Listening to build trust: In ministry, we are inevitably dealing with people that have differences: different perspectives, different priorities, different directions. The default for most of us is to convince people of the rightness of our view. We get into a position of pushing our perspective on others and increase the felt sense of being at odds with people. The situation has become a matter of each person pushing their own agenda or opinion.
Here’s one of the strategies I suggest using next time someone comes to you with a difference of opinion on something. Use the discovery listening process: actively listening, summarizing what you’re hearing them say without evaluating or interpreting, and inviting them to say more until they’ve said everything until you’ve verbalized it back to them to their satisfaction. In this way, you can go through the process of listening in a non-defensive way to let people know they’ve truly been heard.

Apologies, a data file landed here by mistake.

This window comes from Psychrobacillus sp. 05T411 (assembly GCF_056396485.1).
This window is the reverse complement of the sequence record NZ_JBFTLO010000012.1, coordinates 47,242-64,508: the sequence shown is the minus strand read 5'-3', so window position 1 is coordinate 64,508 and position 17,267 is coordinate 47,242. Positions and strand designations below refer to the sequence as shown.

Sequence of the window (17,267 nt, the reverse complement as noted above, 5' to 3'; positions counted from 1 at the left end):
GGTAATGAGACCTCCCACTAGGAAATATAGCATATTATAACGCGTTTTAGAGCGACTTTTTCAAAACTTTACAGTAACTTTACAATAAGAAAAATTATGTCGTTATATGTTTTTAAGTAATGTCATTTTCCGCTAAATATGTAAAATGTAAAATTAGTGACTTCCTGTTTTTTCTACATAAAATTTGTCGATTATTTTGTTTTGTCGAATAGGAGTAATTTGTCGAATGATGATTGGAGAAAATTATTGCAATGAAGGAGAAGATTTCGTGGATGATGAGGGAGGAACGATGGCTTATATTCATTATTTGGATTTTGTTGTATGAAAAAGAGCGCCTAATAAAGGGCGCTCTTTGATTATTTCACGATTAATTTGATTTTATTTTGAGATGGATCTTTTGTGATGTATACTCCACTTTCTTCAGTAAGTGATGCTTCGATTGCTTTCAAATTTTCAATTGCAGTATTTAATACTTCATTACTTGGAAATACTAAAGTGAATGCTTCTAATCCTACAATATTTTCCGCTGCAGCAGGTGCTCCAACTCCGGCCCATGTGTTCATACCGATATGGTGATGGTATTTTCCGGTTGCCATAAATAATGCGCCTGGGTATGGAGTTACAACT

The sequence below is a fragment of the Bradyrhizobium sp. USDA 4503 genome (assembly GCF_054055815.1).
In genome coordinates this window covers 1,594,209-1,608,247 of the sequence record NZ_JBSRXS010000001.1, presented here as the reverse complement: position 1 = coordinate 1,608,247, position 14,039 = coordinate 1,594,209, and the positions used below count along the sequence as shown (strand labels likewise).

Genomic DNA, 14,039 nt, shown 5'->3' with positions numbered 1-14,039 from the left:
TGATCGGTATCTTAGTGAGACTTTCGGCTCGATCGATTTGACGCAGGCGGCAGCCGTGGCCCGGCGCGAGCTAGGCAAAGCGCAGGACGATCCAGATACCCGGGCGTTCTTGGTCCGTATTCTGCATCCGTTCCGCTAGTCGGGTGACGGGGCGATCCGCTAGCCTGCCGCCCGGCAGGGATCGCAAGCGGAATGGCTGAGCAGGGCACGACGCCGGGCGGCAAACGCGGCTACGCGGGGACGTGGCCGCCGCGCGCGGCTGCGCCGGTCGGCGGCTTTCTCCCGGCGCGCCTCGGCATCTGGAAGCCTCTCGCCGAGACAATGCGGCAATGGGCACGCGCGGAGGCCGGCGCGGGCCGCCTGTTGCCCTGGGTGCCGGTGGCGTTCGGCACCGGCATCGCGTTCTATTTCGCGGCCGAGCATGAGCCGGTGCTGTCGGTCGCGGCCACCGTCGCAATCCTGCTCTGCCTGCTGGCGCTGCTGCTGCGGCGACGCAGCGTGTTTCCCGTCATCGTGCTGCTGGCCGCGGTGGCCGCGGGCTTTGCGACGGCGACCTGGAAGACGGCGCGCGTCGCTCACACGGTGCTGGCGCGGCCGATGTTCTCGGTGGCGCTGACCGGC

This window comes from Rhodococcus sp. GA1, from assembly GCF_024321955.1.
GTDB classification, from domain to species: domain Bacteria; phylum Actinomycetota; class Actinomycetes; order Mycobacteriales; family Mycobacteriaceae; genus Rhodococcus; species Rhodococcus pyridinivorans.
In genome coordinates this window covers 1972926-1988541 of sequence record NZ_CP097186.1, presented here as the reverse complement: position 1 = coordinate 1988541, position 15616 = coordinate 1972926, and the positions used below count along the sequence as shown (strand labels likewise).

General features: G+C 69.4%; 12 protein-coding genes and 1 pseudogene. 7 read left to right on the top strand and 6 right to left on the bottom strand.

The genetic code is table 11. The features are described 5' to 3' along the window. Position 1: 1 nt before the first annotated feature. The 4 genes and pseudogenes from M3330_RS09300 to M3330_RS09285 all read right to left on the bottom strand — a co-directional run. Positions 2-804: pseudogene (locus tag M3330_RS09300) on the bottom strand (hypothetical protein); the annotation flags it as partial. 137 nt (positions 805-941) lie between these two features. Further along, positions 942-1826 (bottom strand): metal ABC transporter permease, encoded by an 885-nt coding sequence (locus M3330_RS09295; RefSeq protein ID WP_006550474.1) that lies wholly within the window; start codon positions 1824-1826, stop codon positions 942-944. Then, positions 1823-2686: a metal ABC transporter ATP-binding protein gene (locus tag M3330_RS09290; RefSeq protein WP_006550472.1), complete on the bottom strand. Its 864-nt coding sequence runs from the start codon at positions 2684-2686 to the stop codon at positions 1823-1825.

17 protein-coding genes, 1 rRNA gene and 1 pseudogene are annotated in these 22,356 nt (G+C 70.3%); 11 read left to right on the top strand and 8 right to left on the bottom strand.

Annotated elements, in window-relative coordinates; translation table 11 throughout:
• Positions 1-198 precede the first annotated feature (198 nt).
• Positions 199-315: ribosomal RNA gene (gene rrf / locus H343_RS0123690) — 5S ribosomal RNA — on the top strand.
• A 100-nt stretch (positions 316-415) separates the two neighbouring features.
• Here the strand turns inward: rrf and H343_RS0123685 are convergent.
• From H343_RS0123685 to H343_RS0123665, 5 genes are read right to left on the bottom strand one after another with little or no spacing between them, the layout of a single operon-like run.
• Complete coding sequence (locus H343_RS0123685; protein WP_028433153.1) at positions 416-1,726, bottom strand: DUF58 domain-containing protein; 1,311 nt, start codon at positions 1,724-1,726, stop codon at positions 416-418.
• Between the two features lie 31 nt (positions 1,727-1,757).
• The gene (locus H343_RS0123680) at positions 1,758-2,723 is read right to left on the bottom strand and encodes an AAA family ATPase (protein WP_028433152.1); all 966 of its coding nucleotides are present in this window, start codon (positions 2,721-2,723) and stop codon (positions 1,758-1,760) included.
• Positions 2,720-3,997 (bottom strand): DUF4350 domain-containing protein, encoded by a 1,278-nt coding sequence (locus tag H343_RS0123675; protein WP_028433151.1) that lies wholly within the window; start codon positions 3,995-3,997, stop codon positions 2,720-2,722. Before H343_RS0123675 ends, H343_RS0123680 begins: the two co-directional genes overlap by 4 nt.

You’ll find in many cases that simply engaging in this process meets the need. Sometimes people just need to be heard. In other cases, listening leads to a simple response. Maybe it’s recognizing and acknowledging a wound by a person who is no longer part of the church. Sometimes just listening alone takes care of the issue and builds trust. Or it can lead to further conversation. The first and primary goal is understanding.
Do you find yourself in a setting where you are trying to create renewal and positive change? By listening to build trust and credibility, you may find yourself gaining traction more easily. Learn more here.